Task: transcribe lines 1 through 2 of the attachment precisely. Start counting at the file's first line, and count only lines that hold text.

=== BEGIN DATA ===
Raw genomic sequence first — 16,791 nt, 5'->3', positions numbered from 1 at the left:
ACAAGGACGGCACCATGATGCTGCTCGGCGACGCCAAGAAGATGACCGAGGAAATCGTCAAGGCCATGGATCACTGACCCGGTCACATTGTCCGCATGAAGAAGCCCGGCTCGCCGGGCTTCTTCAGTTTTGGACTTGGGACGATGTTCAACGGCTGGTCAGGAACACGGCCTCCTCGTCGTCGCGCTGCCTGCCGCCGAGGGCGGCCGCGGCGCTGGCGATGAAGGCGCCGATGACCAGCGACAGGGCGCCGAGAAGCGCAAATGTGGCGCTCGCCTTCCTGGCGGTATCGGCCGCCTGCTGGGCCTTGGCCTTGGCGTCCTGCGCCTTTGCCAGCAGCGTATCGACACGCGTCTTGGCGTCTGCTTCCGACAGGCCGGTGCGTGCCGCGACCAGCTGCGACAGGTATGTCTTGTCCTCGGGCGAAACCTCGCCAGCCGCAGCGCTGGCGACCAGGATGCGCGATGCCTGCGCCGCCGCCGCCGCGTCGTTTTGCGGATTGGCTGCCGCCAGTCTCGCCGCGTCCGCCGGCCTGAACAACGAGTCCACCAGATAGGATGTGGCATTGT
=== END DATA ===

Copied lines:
Raw genomic sequence first — 16,791 nt, 5'->3', positions numbered from 1 at the left:
ACAAGGACGGCACCATGATGCTGCTCGGCGACGCCAAGAAGATGACCGAGGAAATCGTCAAGGCCATGGATCACTGACCCGGTCACATTGTCCGCATGAAGAAGCCCGGCTCGCCGGGCTTCTTCAGTTTTGGACTTGGGACGATGTTCAACGGCTGGTCAGGAACACGGCCTCCTCGTCGTCGCGCTGCCTGCCGCCGAGGGCGGCCGCGGCGCTGGCGATGAAGGCGCCGATGACCAGCGACAGGGCGCCGAGAAGCGCAAATGTGGCGCTCGCCTTCCTGGCGGTATCGGCCGCCTGCTGGGCCTTGGCCTTGGCGTCCTGCGCCTTTGCCAGCAGCGTATCGACACGCGTCTTGGCGTCTGCTTCCGACAGGCCGGTGCGTGCCGCGACCAGCTGCGACAGGTATGTCTTGTCCTCGGGCGAAACCTCGCCAGCCGCAGCGCTGGCGACCAGGATGCGCGATGCCTGCGCCGCCGCCGCCGCGTCGTTTTGCGGATTGGCTGCCGCCAGTCTCGCCGCGTCCGCCGGCCTGAACAACGAGTCCACCAGATAGGATGTGGCATTGT